Provincetown Film Festival honors Molly Shannon, Sean Baker, and Chloë Grace Moretz

Mae Gammino/Provincetown International Film Festival
Molly Shannon (left), Sean Baker, and Chloë Grace Moretz at the festival’s annual Garden Party.

The Provincetown International Film Festival ran from Wednesday to Sunday. Here are some highlights from the 20th annual celebration:

  Molly Shannon won the 2018 Excellence in Acting award, a prize that’s been given to Cynthia Nixon, Tilda Swinton, Alan Cumming, and Patricia Clarkson. Shannon’s festival film was “Wild Nights With Emily,” written and directed by her college friend Madeleine Olnek.

During an onstage Q&A with film critic and scholar B. Ruby Rich, Shannon commended Olnek’s take on Emily Dickinson, which portrays the poet as a lively woman in love, as opposed to a shy spinster. Shannon also gave credit to Martha Nell Smith, a Dickinson expert, who consulted on the film.


Shannon also shared what it was like to be raised by a single father after her mother, sister, and cousin died in a car accident when she was young. She credited her dad for encouraging her acting career — he used to compare her to Elizabeth Taylor — and told stories about him feverishly taking speed and then cleaning their house. (That tale got big laughs.)

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Shannon revealed that she didn’t know she had a future in comedy until she developed her famous “Saturday Night Live” character Mary Katherine Gallagher when she and Olnek were students at New York University. The sketch about Gallagher — a dramatic Catholic-school girl who occasionally recites TV movie monologues — became so popular on “SNL” that it inspired the comedy “Superstar” in 1999.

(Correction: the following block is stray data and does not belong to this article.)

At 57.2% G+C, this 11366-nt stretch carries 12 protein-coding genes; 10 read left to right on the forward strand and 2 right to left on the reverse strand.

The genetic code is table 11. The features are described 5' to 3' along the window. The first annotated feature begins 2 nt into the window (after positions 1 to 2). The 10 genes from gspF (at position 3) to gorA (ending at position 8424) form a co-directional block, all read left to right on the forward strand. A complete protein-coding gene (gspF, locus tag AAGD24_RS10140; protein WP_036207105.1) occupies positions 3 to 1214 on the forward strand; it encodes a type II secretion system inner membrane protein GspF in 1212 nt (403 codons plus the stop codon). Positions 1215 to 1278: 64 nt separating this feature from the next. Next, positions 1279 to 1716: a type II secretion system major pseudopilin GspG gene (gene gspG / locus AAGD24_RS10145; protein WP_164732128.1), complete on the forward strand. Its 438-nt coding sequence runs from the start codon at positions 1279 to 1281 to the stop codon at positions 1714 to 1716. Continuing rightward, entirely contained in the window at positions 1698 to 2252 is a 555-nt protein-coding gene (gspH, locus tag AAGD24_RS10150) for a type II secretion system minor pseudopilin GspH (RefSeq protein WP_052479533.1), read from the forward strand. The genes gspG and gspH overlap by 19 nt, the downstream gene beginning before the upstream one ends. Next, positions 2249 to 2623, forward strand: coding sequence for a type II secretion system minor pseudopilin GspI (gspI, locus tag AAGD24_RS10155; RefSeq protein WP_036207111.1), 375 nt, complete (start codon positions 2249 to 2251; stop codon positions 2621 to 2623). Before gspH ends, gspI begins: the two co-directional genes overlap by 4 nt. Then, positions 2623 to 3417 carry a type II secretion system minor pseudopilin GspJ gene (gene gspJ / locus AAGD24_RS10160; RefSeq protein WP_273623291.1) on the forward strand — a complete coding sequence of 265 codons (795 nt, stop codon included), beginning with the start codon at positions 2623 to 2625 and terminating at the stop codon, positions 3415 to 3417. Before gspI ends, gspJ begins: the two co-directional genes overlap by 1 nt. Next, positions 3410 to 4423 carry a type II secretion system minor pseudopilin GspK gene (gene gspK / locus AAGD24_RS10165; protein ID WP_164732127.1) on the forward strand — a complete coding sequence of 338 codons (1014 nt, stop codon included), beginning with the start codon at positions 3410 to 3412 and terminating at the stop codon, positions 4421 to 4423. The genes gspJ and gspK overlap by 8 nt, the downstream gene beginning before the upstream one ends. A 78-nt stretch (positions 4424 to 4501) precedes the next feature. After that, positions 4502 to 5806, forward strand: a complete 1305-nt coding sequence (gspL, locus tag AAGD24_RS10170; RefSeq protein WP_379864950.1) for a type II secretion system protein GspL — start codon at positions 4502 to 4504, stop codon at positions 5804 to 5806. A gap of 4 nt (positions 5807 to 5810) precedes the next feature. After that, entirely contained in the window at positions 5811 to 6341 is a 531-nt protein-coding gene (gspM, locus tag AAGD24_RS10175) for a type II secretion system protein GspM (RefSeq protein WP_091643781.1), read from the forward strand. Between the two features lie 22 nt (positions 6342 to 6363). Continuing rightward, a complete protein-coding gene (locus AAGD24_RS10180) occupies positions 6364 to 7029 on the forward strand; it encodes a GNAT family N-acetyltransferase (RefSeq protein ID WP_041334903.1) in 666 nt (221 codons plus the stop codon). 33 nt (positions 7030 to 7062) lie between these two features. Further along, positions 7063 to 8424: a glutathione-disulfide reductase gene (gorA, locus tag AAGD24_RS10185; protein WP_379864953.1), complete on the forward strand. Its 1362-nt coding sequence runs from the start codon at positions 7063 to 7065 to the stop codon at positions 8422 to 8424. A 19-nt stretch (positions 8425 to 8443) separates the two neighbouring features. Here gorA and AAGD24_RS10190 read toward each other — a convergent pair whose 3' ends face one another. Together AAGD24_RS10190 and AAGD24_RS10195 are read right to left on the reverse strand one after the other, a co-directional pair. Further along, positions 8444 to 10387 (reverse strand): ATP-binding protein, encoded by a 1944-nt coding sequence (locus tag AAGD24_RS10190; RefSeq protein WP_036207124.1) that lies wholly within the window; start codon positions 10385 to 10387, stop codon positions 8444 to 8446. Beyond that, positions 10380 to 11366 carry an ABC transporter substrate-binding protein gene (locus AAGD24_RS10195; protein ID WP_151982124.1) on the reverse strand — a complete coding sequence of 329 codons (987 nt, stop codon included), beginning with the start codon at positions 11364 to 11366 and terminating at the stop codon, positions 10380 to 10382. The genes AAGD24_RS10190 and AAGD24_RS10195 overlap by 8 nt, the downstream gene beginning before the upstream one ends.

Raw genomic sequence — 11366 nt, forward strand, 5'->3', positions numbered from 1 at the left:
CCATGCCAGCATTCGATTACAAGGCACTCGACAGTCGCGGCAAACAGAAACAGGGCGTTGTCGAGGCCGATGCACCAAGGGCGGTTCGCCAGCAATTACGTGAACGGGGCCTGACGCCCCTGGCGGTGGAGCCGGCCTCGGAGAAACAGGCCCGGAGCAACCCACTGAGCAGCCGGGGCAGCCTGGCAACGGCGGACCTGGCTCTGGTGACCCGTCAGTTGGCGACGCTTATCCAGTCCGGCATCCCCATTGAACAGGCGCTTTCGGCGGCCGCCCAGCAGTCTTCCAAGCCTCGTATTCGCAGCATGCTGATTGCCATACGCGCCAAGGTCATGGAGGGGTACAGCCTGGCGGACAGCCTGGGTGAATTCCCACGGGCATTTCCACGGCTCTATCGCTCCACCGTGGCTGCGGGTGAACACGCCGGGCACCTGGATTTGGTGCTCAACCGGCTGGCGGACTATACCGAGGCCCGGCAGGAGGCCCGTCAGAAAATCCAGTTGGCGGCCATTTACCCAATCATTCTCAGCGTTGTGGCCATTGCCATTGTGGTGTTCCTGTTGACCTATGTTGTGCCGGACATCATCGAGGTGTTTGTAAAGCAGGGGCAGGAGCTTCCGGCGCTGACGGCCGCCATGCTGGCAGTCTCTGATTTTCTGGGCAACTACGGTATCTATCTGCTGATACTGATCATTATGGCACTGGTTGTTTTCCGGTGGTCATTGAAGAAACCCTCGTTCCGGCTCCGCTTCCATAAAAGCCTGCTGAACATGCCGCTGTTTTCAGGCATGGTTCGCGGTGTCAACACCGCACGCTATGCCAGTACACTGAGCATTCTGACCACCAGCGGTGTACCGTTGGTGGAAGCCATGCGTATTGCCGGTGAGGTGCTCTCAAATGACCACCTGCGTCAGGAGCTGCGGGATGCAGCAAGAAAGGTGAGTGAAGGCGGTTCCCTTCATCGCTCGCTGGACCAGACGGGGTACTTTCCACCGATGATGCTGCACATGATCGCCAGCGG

This year’s Filmmaker on the Edge prize went to Sean Baker, director of “Tangerine” and “The Florida Project.” The festival’s artist-in-residence, John Waters, interviewed Baker onstage and praised his ability to find new talent, including “The Florida Project” star Bria Vinaite, whom Baker found on Instagram. Baker said he’s been lucky with “street-casting,” but Waters said he should give himself more credit. “You got a great performance from a baby,” Waters said, referencing Baker’s 2008 film, “Prince of Broadway,” which is about a salesman of name-brand knock-offs who learns he has a son.

  Actress Chloë Grace Moretz chatted with Waters, Shannon, and Baker at the festival’s annual Garden Party on Saturday afternoon. Moretz was in town to pick up the Next Wave Award and to share her new film, “The Miseducation of Cameron Post,” which is about teens forced into gay conversion therapy. During the party, Moretz confirmed that she and her family are now working with a major cable network on a docuseries about gay conversion. She said she wants people to be aware that more than 77,000 young people are still affected by the practice.

Moretz also said she loved her first visit to P-Town so much that she’d be returning next month. She said she was supposed to take her mom to Hawaii for her birthday, but “[Expletive] Hawaii; it’s all about P-Town.”


  Moretz also took part in Friday night’s “Modern Love Live” event at Provincetown’s Town Hall. WBUR’s Meghna Chakrabarti hosted the event, which had Moretz, playwright and actress Melinda Lopez, and actor Cory Michael Smith, of “Gotham,” “Carol,” and the festival film “1985,” reading Modern Love essays from The New York Times. Smith, a crowd favorite, read the 2016 essay “Catfishing Strangers to Find Myself” by Kalle Oskari Mattila.